Albion, ancient sites, Art, Books, Don and Wen

Dear Don: Religious Syncretism…

breedon (144)Dear Don,

I wish I’d left you copies of the photos… you should see the stones now that there is time to really consider them! I’m betting the lion slaying David has an alter ego… and I wonder how many of the accepted interpretations of figures could be reassigned to the myths of pagan streams?

We tend to forget that many of them were discovered in an age where piety wore a crucifix and admitted of no other valid faith. Anything non-Christian was pagan… and never the twain could meet, though certainly the papal mission had other ideas on that, as the letter to Mellitus shows.

scotland trip jan 15 247
It is something we have come across often enough really… the ancient sites Christianised with shrine or church built upon the older places of faith… the churches with stone circles in their foundations, the hillforts topped with a chapel… We’ve been finding such places right from the start, with that very first trip out to Dashwood’s Hellfire caves and his church set within the hillfort above. The ORC the same day… and ancient site beneath the chapel, and ancient hillfort above… And while we realised that quite early on in our adventures I’m not sure we have even now fully understood the implications of that and how much else it brings into question.

hawk hill nick 005It is so easy to accept expert opinion though, isn’t it… even when the experts were speaking from a world constrained by less knowledge, less religious freedom and the shadow of heresy.

By Norman times I think things were less equivocal; the Church firmly established in power. But anything before that is perhaps worth looking at from a pagan perspective as much as the Christian.

We know… and there is enough history to back that up… that the early Ionian Christians took a more Druidic stance to the natural world and the mythologies still resonated and seemed able to stand side by side with faith. I wonder why it was that we felt a need to divorce ourselves from that and turn towards temporal power?

breedon (46)I’ve been thinking. Yes, I can hear exactly what you’re going to say there… But seriously. The medieval church was fraught with politics and the fight for personal power at the very top. If those with ambition to further their own ends actually believed in the Judgement and in the heaven and hell they portrayed to the people, then their own political shenanigans must have put the wind up their cassocks if they stopped to think about their own chances of making it to Heaven.

So maybe it was ostrich syndrome… bury their heads in the sand and hope … and maybe that is why we turned away from a message of Love for all creatures and for the earth? Or maybe it is just easier to control the masses through fear…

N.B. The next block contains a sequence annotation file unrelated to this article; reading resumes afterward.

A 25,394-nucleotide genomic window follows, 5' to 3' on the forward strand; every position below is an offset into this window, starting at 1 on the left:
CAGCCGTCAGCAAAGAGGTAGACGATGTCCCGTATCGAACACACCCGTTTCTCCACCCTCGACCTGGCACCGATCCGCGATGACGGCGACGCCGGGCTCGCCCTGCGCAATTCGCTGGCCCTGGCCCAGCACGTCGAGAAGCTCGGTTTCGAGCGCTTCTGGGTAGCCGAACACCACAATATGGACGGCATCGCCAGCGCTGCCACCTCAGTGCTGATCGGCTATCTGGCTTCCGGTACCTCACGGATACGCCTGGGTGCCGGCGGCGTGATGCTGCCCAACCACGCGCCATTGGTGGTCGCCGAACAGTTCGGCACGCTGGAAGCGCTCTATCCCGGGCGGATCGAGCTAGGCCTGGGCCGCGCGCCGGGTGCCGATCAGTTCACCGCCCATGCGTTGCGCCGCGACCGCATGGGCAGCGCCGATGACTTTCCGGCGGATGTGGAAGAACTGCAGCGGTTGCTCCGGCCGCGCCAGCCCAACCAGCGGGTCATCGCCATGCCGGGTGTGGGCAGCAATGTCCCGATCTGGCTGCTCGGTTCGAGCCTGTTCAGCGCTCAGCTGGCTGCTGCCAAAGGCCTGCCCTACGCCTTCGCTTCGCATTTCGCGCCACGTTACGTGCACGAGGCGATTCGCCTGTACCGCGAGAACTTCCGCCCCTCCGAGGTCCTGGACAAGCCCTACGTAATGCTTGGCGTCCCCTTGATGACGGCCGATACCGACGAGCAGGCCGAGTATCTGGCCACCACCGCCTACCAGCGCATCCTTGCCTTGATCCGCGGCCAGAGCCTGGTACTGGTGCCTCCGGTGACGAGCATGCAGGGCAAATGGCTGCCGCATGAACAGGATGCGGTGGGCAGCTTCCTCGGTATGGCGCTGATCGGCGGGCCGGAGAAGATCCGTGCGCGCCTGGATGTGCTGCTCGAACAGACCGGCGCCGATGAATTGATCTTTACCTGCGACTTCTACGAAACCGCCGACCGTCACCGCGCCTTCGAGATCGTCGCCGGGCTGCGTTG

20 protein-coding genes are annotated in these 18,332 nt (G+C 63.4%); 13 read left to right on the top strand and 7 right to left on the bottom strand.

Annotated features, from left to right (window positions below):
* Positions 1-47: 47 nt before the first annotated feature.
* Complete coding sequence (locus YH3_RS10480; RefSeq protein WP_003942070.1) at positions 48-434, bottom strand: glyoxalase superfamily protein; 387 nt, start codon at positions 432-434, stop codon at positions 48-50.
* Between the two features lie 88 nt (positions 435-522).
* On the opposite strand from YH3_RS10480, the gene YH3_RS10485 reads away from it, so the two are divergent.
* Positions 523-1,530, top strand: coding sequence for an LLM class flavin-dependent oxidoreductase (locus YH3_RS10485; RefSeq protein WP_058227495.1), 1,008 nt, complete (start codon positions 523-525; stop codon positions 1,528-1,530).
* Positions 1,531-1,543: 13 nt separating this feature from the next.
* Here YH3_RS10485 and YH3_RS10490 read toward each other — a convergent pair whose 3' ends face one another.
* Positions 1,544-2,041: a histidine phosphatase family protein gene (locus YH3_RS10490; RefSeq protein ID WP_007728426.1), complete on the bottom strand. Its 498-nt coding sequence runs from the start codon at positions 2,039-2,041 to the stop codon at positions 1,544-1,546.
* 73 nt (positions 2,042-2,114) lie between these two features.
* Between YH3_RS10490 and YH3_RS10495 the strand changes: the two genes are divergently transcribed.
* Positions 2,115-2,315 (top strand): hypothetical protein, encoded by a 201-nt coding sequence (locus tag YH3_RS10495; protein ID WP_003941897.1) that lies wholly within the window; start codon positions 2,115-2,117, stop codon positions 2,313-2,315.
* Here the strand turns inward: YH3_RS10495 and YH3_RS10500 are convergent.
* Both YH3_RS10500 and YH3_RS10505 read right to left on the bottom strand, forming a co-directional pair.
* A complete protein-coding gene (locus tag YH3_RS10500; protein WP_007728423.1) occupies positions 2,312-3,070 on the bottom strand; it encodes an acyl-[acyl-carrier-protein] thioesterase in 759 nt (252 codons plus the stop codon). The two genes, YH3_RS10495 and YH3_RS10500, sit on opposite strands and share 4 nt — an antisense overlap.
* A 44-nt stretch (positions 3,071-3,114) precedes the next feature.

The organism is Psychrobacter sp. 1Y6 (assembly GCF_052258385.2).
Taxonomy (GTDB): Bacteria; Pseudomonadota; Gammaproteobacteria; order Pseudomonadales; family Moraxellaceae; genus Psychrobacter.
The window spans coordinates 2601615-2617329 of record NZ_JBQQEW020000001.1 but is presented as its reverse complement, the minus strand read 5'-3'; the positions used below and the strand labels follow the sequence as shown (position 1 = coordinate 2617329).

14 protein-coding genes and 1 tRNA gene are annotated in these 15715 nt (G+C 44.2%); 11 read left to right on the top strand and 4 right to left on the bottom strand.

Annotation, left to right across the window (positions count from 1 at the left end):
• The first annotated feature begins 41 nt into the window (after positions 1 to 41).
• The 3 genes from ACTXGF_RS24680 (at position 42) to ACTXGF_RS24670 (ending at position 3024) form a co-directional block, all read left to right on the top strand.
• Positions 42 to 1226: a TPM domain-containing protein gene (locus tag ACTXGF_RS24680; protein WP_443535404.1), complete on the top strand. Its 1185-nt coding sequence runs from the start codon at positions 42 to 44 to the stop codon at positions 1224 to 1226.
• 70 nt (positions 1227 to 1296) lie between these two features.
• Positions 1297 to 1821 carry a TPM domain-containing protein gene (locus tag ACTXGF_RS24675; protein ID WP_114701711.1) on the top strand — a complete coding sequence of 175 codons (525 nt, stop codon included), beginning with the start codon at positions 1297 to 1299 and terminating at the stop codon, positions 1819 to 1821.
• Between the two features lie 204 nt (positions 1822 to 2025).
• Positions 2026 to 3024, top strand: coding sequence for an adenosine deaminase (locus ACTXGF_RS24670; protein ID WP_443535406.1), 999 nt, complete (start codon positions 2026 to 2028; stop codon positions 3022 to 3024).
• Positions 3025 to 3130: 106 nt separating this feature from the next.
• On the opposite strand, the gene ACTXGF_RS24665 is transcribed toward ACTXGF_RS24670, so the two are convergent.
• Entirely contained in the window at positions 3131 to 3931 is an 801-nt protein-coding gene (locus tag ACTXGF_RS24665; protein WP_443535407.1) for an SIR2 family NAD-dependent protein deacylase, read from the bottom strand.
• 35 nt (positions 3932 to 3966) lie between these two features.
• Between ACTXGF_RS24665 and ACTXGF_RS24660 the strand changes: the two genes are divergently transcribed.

I, however, am currently being controlled by a tennis ball judiciously inserted in my boot again. Quite what the beast thinks can be achieved by this ploy I do not know… but it becomes persistent, as does the gaze of large, pathetic eyes…ani 005

I give in. I shall go and play ball.


Wen and Anu x

8 thoughts on “Dear Don: Religious Syncretism…”

  1. I love this because I think there is much wisdom to be learned from those who were pagans. It is important not to try to discredit that thinking before the time of Christ. Yes, Christ might have been a genuine person in a genuine country and those things might have all happened, but there were many other parts of the world where people were already well established in the things that THEY believed.

    I have often thought about the failure to believe that there were prehistoric creatures living before the time of Christ. This is a failure to see that the world is full of things we cannot all see or understand are even there, but it doesn’t mean that they are not. The story of Christ was likely true in that one part of the world at that one time in history, but it was never the whole picture.

    I am glad to read this because I want to believe that this is a world in which anything is possible, and that in fact, it is not and never had been limited. Thank you both for providing a new view of things that could be very possible!


    1. Christianity may, or may not, be based on real events. That there was a historical figure named Jesus who was born, baptised and died on a cross at the order of Pontius Pilate are the only facts historians agree upon…. the teachings, miracles and mission attributed to him by later writers are all up for debate. Nevertheless, millions have found their own path to spirit through thr religion founded in his name… and it is faith that matters, not facts.
      Christianity is just one of many religions… one spoke on a wheel made of many soul-paths, and we must each choose the one that answers the call of the heart.
      Paganism is still alive and well in many forms. The word ‘pagan’ originally just referred to ‘country folk’ and only later came to mean someone who chose another path than that of monotheistic religion. The life of Nature is more important away from the cities, so it is no surprise that reverence for it should have been closer to the hearts of country folk.
      We do ourselves and history a disservice when we subscribe to the unspoken but prevalent idea that, apart from anomalous pockets of civilisation such as Greece, Rome and Egypt, we were pretty primitive until the coming of Christianity.


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